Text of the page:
On Life, Gratitude and Lessons of Jeopardy!
David Sibley ’07 M’08 came home with more than his winnings.
When David Sibley ’07 M’08 learned that he’d be a contestant on “Jeopardy!,” he had only a few expectations.
“My hope was to see how the magic was made, and that I wouldn’t severely embarrass myself,” he says.
“And when I lost, I’d have a great story to tell.”
Mission accomplished, and then some.
Sibley, an Episcopal priest in Walla Walla, Washington, mounted a four-day winning streak and raked in more than $78,000 before being “Pannulloed,” a term Sibley coined for then reigning “Jeopardy!” champion Cris Pannullo.
‘I SURPASSED MY WILDEST DREAMS’
Sibley says keeping a loose hold on the experience and not taking himself too seriously were keys to his success. Taping for the show on Aug. 8, Sibley arrived at Sony Pictures Studio in Culver City, California, fully anticipating a loss.
“Somehow, I got picked to play in the first game against the returning champ, and somehow, I won the game. I thought, ‘Well, this is pretty cool. I get a bonus game now.’ I didn’t embarrass myself. I won – I never won’t be a ‘Jeopardy!’ champion now,” he says.
Then he won the second game and got to play again. Sibley was gunning for a fifth game because a five-game winner is guaranteed a spot in Jeopardy’s Tournament of Champions.
He remembers “feeling very Zen” as the fifth game unfolded.
“When the last daily double (a chance for contestants to double their winnings) went off the board and Cris had put the game out of reach, I thought, ‘This has been fun, you know?’” Sibley says. “I had a really fun day I won’t forget. I surpassed my wildest dreams and got to play four free games of ‘Jeopardy!’ I never thought I’d play.” He says his experience in front of a congregation – and immersing himself in the moment – helped him to perform under pressure.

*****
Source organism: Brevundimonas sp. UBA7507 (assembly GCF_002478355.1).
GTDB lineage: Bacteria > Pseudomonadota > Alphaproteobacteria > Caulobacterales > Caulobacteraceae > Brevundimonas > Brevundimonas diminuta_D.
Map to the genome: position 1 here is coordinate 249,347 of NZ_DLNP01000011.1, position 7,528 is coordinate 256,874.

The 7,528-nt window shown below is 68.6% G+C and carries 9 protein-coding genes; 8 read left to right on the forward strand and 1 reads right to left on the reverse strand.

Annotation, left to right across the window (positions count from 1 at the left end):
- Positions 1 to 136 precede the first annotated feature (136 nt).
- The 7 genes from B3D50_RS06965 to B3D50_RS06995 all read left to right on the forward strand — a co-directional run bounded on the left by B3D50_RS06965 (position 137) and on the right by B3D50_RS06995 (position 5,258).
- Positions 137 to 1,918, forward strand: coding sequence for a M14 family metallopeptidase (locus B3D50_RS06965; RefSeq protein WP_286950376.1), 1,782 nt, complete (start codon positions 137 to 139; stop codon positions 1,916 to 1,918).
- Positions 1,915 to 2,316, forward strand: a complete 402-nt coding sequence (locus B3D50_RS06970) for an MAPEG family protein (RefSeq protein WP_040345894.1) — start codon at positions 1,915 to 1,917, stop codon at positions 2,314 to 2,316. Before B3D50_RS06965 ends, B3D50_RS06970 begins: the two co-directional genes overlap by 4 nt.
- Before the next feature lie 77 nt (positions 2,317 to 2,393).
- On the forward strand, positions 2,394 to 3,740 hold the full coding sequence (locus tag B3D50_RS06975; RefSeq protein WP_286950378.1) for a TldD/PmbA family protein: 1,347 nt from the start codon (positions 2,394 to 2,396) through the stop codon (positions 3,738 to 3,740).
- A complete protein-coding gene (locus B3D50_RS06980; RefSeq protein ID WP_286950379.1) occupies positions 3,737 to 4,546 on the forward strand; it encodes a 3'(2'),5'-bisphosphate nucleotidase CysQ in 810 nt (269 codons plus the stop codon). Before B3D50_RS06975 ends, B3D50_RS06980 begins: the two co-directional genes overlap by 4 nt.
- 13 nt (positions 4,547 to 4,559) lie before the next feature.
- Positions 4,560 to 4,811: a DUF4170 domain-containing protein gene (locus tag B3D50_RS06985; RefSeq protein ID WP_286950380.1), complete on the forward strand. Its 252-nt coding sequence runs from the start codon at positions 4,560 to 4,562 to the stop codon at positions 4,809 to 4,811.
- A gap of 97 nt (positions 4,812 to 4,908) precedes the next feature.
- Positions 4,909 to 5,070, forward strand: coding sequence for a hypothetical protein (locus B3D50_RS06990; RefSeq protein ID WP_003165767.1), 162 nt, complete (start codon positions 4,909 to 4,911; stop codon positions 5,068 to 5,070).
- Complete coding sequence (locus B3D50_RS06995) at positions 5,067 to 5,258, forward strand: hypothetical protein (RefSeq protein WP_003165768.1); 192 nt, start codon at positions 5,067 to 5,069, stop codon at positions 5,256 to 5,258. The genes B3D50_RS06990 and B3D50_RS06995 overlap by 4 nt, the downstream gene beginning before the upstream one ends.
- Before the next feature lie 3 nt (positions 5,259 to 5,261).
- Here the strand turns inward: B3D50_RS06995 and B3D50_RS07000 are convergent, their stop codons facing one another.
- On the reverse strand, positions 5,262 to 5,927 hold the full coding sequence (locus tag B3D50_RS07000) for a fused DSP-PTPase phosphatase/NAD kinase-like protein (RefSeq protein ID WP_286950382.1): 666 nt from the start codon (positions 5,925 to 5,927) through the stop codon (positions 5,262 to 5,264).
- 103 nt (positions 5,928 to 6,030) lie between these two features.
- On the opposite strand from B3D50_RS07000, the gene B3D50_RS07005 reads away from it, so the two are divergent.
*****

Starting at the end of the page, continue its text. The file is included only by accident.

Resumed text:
“I think by embracing the whole thing as an opportunity rather than a moment that must be conquered allowed me to perform better.”
Once he learned he would appear on the show he watched as many “Jeopardy!” episodes as he could, all the while practicing with his improvised clicker – a retractable pen.
BEWARE THE ANGRY-BUZZ
Sibley’s multi-day run was marked with flashes of brilliance and moments he wishes he could revisit.
Appropriately, the Furman chemistry major ran the category, “Non-Nye Science Guys,” in which he was relieved to give the correct response: Niels Bohr, Nobel Prize winner who developed a model of the atom. “I’m glad I didn’t disgrace my chemistry degree. I would never live it down if I’d gotten the wrong name,” he says. Another moment came when he conflated the image of Beck with that of Ed Sheeran in the category, “One-Named Rockers.”
Turns out Sibley was subjected to an endless Sheeran playlist in his Uber ride the morning of taping. (He’s not a fan.) Visions of Sheeran lingered in his head when he saw the photo of Beck.
“‘It’s my enemy from that morning, he must be vanquished!’ I remember thinking. So, I buzz in rather quickly, very confidently, and reply ‘Who is Ed Sheeran?’ And before the words have finished escaping my mouth, I realize what I’ve done – I have angry-buzzed in with the wrong answer.”